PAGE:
Recently launched Copilot AI by Microsoft and the insanely popular ChatGPT from OpenAI, both have found themselves in hot water after one of the biggest publications ‘The New York Times’ filed a lawsuit against the two Generative AI chatbots alleging them of copyright infringement. The Times claims these companies gargled millions of its articles to train their AI models holding them responsible to the tune of billions of dollars in statutory and actual damages.
The Times Sued Microsoft and OpenAI for Copyright Infringement
Earlier on Wednesday, The Times filed a lawsuit against both OpenAI and Microsoft at the Federal District Court in Manhattan. The lawsuit alleges both companies used millions of articles available in The Times to train their large language models (LLMs) i.e. OpenAI’s ChatGPT and Microsoft’s Copilot.
The publication has tagged it as copyright infringement and has mentioned billions of dollars and actual and statutory damages. However, the publication hasn’t mentioned the exact monetary demands at the time of writing this.
The What and How?
You might ask, what the copyright infringement is about and how both OpenAI and Microsoft were alleged to be doing it.
Turns out both companies use millions of articles published in ‘The Times’ to train their AI chatbots. It is how these chatbots can spew responses whenever you ask any question and prompt the chatbots. Turns out these chatbots can gargle large amounts of data and based on the information available, they respond to the user’s query based on the algorithms and parameters designed under the hood.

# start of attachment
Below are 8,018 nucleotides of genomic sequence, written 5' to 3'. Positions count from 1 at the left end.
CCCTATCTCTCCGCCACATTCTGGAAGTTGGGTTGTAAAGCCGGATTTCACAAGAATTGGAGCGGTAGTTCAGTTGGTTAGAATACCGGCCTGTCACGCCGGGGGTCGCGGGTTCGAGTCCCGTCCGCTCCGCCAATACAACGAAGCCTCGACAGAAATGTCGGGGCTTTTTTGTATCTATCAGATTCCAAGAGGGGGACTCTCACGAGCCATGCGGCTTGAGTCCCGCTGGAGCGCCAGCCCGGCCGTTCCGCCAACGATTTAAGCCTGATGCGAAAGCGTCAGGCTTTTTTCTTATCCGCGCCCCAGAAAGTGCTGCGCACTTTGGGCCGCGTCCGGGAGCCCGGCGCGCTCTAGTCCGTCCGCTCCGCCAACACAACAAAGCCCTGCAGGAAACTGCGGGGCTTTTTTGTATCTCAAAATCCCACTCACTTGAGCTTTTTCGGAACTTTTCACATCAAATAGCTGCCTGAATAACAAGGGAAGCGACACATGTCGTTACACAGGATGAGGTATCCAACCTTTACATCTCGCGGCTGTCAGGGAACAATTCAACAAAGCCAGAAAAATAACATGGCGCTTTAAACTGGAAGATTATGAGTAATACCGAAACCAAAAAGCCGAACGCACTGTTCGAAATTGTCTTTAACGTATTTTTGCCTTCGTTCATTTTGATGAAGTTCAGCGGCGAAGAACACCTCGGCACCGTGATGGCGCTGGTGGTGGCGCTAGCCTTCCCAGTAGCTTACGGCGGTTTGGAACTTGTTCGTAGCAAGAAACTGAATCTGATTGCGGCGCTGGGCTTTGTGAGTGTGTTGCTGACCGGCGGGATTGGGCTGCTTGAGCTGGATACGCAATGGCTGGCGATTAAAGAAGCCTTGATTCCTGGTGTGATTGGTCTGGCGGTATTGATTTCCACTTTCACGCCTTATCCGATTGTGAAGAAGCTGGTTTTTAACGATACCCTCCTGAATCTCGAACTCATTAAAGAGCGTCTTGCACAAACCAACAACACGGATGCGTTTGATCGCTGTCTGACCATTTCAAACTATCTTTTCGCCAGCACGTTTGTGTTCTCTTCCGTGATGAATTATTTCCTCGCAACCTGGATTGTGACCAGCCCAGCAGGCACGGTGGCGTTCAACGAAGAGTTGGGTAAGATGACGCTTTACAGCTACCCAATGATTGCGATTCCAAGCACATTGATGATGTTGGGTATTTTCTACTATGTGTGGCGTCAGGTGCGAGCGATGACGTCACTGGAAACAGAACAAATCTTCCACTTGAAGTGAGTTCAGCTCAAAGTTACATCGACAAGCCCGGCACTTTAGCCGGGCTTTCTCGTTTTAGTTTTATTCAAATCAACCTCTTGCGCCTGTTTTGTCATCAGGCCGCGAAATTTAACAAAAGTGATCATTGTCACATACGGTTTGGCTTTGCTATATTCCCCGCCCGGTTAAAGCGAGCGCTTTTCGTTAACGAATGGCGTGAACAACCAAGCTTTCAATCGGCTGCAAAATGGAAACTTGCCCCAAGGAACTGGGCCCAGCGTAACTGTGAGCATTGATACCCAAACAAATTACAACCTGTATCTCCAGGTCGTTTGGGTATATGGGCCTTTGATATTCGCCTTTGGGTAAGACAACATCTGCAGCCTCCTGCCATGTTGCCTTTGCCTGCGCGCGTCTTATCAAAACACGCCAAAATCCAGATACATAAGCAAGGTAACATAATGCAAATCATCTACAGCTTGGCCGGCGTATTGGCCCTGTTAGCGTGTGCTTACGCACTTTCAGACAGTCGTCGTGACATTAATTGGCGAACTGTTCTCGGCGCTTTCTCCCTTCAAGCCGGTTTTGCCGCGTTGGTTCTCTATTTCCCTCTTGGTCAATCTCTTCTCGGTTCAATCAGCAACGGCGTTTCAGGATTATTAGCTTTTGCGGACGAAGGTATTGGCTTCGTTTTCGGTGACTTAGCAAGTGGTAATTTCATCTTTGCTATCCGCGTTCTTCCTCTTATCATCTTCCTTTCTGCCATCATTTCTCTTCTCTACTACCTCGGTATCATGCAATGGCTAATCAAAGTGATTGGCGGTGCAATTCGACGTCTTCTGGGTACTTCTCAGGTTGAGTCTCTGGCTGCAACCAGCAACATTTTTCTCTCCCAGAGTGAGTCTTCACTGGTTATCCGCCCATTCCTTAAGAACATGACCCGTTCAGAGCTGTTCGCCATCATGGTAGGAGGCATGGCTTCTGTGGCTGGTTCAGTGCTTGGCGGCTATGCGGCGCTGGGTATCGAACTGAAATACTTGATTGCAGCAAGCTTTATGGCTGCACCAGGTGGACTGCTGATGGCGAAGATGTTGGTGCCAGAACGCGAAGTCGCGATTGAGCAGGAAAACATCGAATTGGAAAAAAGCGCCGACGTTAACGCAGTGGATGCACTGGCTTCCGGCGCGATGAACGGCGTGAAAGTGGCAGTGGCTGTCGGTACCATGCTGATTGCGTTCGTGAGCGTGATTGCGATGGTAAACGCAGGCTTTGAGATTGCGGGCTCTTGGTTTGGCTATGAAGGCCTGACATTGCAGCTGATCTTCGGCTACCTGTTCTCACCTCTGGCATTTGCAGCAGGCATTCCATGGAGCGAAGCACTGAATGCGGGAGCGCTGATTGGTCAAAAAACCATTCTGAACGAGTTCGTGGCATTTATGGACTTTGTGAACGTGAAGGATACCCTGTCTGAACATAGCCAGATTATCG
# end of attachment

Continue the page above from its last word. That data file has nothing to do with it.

The New York Times believes this is as infringement of copyrighted and intellectual properties i.e. the millions of articles we mentioned earlier. These chatbots can scan through The Times’ content verbatim, summarize the content and respond to user’s queries often mimicking the expressive styles of the referred or trained data set.
Additionally, this puts the business at the news publication in danger as they are left with fewer means to monetize their content. They tagged the defendants as someone who would take a free ride on the content created by the publications, their content creators, and owners.
The Times mentioned they spoke to both Microsoft and OpenAI about their concerns with the use of their data to train chatbots. They even discussed adding guardrails to this process, however, there was no resolution made.
OpenAI says they are in talks with The Times and are ‘moving constructively’ including uncovering newer revenue streams for publications like The New York Times and partners.
It remains to be seen how the story unfolds itself. It could set up a benchmark for both the tech companies and the entire news industry as we move forward.